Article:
Police have arrested a 14-year-old boy on suspicion of murdering teenager Keon Lincoln, who was killed in a street attack in Birmingham on Thursday. The suspect was detained on Friday morning, West Midlands Police (WMP) said. He can not be named for legal reasons. Detective Chief Inspector Alastair Orencas said investigators are still trying to establish exactly what happened during the attack. He said: "Our investigation has progressed at pace and this arrest is a positive step forward as we try to establish exactly what happened yesterday afternoon. "Yesterday's events were shocking and tragic. My thoughts are with the boy's family who are being supported by specialist family liaison officers at this incredibly sad and difficult time. We're doing all we can to fully understand what took place. Violence like this on our streets is heart-breaking and deeply concerning. Read more DCI Orencas added: "I'd urge anyone who saw anything or has any information to contact us as soon as possible." WMP on Friday afternoon named the victim as Keon Lincoln. On Thursday, WMP said the boy was "set upon" by a group of youths in the Linwood Road area, about three miles from Birmingham city centre, just after 3.30pm. The victim was taken to hospital but died as a result of his injuries. It is not exactly clear how he died. Witnesses at the scene reported hearing gunshots and said the assailants had been armed with knives. The suspects fled in a white car, which crashed in nearby Wheeler Street, police added. Officers are speaking to witnesses and checking CCTV in the area. The car has also been seized for forensic examination. Anyone who witnessed the killing should contact police on 101, or call Crimestoppers anonymously on 0800 555 111.
Coronavirus: Vaccine rationed to north amid national supply issues, reports say - The Independent
Delivery of doses to GPs in North East and Yorkshire will be halved next week
Vaccine supplies sent to the North East and Yorkshire are to be rationed because the region is ahead of others in getting the coronavirus jab out, it has been reported. Deliveries to GP practices in the area one of seven English NHS regions will be halved from 200,000 doses to 100,000 next week, according to the Health Service Journal. It comes amid growing controversy that many over 80s in the south have still not been called for their innoculation, while GPs in the North East and Yorkshire are already starting to move onto lower age brackets. It is not clear if supplies will also be slashed to the patchs hospitals and mass vaccination hubs such as the Centre for Life in Newcastle but, given it is GP practices that administer the majority of jabs, the known reduction will come as a major blow. Some have suggested that, in effect, the region is being punished for getting the vaccine into arms so quickly. Read more Crucially, the redirection suggests the governments target of dolling out 2 million jabs a week remains a long way off Speaking in the House of Commons on Thursday, health secretary Matt Hancock seemed to acknowledge the issue. The challenge to supply is, essentially, that we have a lumpy supply, he said. He added: It is challenging and therefore it isnt possible to give certainty as far out as many GPs and those delivering on the ground would like because the worst thing would be to give false certainty. Commenting on the rationing to Yorkshire and the North East, one NHS source told the HSJ: Its a sensible policy if you have limited vaccine supply, which is clearly the case [but], given the demography, deprivation, and ethnicity in parts of the region, its not great. An NHS England spokesman said: Vaccine allocations have prioritised areas for supply depending on the number of unvaccinated people in priority cohorts. "This ensures we reach those most at risk across the country as far as possible, following advice from the [Joint Committee on Vaccination and Immunisation].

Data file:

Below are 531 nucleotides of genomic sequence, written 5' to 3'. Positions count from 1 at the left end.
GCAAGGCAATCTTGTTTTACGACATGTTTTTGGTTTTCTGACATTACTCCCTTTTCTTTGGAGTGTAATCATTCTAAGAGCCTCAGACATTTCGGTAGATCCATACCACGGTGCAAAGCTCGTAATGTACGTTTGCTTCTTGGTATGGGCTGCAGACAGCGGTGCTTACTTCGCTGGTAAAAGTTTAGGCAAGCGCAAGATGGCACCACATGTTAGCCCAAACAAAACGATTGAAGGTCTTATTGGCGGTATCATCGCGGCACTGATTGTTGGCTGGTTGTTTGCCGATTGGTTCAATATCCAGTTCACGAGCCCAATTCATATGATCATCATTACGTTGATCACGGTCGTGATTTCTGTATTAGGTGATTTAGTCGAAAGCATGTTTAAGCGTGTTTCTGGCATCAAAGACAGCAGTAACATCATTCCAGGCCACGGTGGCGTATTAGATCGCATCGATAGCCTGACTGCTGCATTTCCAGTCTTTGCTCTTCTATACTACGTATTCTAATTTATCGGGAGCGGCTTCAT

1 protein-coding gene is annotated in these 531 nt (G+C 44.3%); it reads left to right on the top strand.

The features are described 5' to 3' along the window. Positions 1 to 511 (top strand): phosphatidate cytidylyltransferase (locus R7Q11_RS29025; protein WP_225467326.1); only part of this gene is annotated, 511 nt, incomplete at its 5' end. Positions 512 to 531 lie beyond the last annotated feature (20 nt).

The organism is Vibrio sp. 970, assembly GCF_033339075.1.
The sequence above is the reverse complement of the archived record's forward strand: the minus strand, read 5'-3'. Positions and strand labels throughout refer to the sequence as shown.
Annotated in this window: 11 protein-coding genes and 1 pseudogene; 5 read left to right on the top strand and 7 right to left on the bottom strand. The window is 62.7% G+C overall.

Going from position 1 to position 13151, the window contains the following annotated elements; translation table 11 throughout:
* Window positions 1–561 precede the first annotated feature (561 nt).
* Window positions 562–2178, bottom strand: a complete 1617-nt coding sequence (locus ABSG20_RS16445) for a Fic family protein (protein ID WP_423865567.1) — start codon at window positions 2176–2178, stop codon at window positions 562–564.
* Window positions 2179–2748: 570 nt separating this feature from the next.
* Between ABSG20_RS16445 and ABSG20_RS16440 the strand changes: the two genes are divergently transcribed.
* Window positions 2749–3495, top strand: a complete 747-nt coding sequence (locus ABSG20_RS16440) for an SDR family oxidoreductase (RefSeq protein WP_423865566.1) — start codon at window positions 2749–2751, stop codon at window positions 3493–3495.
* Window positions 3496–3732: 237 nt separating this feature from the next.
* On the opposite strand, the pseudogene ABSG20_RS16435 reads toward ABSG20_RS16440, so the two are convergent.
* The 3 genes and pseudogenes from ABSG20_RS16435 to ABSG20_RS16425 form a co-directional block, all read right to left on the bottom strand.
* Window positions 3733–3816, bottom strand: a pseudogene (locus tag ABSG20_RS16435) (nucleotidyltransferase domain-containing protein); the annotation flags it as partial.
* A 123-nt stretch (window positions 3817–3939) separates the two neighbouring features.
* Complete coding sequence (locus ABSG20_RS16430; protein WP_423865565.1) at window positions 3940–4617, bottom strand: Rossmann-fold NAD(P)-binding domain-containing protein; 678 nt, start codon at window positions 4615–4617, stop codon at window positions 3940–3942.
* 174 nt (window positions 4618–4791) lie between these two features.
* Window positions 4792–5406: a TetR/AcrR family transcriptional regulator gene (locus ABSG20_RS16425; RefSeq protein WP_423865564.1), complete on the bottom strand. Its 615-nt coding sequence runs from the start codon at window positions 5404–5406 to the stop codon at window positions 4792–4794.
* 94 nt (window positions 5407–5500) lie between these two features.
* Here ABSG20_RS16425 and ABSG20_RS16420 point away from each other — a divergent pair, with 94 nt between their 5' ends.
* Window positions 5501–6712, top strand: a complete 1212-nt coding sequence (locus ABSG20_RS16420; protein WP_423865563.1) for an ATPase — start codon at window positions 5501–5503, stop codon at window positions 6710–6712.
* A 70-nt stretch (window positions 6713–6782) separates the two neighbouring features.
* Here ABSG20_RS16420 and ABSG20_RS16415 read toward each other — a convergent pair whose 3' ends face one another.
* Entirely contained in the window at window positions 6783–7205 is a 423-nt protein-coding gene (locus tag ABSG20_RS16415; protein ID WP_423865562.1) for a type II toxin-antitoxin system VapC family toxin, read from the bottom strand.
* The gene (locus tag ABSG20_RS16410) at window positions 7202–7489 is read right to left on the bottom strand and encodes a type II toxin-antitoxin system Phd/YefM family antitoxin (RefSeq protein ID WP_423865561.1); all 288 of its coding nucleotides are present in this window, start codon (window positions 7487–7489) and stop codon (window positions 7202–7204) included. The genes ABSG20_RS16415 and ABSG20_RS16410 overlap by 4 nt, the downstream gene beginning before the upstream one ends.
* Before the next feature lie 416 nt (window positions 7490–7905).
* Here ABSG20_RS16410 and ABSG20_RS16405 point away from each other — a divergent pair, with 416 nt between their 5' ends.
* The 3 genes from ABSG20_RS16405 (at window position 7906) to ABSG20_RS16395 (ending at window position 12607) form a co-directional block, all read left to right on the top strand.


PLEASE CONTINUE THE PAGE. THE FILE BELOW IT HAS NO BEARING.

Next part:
Joe Biden has been president for 24 hours. Here is everything he’s done so far - The Independent
New president and his White House begin a new day in America with at least 50 new policy actions, including executive orders and key changes to undo his predecessor’s legacy